The team, led by corresponding author Matsuhiko Nishizawa, professor in the Department of Finemechanics in the Graduate School of Engineering at Tohoku University, developed a microneedle array smaller than a pinky nail. The microneedles are porous, acting as interconnected conduits to either inject or extract fluid, including the large molecules of vaccines or even insulin.
That's a step further than the patches already commercialized for small-molecule drug transmission used for post-operative pain relief or migraine treatments, Nishizawa said, without increasing needle size. The porous microneedles are 250 microns long, about the width of three and a half human hairs - deep enough to painlessly penetrate the outermost layer of skin without being long enough to hit blood vessels or nerves.
When a low-grade voltage is applied to the array of porous microneedles coated with hydrogel, the flow of liquid is generated like when a syringe plunger is deployed. Called electroosmotic flow, it can increase the transmission rate of drugs across the skin barrier or the extraction speed of interstitial fluid to be tested for such things as glucose levels.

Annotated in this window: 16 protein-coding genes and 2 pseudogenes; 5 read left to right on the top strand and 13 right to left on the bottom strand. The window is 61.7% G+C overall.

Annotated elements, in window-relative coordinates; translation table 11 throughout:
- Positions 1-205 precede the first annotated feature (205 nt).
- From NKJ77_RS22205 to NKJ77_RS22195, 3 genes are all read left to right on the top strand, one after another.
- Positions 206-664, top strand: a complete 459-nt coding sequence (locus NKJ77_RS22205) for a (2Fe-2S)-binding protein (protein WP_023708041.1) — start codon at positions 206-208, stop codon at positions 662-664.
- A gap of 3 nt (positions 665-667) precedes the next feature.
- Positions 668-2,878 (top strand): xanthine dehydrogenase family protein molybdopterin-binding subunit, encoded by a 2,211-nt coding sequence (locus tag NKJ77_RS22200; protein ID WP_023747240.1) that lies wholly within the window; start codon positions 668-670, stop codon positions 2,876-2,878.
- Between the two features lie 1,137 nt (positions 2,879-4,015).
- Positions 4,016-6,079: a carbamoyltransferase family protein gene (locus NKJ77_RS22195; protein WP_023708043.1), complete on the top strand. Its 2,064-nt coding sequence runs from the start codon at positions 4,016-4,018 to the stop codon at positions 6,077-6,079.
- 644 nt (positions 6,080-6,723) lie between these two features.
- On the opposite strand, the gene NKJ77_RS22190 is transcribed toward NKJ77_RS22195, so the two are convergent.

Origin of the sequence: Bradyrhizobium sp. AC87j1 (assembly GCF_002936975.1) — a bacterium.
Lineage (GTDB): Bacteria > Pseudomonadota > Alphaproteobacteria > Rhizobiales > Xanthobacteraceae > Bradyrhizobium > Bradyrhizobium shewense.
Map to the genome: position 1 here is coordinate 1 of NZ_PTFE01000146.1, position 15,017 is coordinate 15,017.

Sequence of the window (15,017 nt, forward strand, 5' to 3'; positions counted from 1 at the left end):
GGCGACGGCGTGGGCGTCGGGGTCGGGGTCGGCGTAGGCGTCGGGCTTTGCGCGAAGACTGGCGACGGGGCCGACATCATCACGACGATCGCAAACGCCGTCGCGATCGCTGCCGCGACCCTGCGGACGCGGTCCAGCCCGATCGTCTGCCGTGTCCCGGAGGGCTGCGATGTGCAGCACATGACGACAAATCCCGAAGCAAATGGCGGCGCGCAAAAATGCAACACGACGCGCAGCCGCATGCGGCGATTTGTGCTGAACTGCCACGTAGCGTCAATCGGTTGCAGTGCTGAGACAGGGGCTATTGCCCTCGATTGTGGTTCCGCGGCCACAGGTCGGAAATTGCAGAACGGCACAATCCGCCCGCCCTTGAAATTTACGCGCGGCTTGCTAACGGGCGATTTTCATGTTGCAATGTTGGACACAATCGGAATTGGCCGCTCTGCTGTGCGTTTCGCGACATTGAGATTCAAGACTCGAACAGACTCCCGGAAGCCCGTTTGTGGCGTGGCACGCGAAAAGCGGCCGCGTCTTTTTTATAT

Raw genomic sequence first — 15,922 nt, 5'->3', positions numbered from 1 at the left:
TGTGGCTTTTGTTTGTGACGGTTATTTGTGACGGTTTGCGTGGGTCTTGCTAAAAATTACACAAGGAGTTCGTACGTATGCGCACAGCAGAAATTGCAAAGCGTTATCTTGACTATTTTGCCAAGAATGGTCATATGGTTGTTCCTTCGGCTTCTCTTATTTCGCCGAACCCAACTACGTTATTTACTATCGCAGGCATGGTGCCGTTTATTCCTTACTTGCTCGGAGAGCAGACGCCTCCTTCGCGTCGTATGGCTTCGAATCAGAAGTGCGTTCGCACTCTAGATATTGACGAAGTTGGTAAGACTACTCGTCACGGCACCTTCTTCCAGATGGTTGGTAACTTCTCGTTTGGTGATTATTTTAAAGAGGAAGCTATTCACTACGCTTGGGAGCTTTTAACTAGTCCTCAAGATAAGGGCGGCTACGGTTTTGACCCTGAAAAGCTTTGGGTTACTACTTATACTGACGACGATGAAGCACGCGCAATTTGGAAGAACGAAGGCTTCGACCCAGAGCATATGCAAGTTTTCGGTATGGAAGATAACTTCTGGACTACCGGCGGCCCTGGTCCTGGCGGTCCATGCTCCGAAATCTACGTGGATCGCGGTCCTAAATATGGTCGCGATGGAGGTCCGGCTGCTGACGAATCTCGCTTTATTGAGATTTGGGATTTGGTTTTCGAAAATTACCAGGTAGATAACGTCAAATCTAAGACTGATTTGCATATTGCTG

"This research is a first demonstration that the electroosmotic flow generated by a porous microneedle array accelerates the transdermal penetration of drug molecules and the extraction of interstitial fluid," Nishizawa said.
The researchers powered the array with a biobattery. The battery consists of four coupled electrodes and converts chemical energy, taken from enzymes processing sugar and atmospheric oxygen, into electrical energy. The biobattery and porous microneedle array are secured to the skin with an adhesive patch smaller than a business card.
The researchers are now developing a porous microneedle array with a biodegradable polymer. "The successful demonstration shown here using a built-in biobattery proves the future possibility of a totally organic electroosmosis flow-based skin patch that is safe and truly disposable," Nishizawa said.
The research was published in Nature Communications.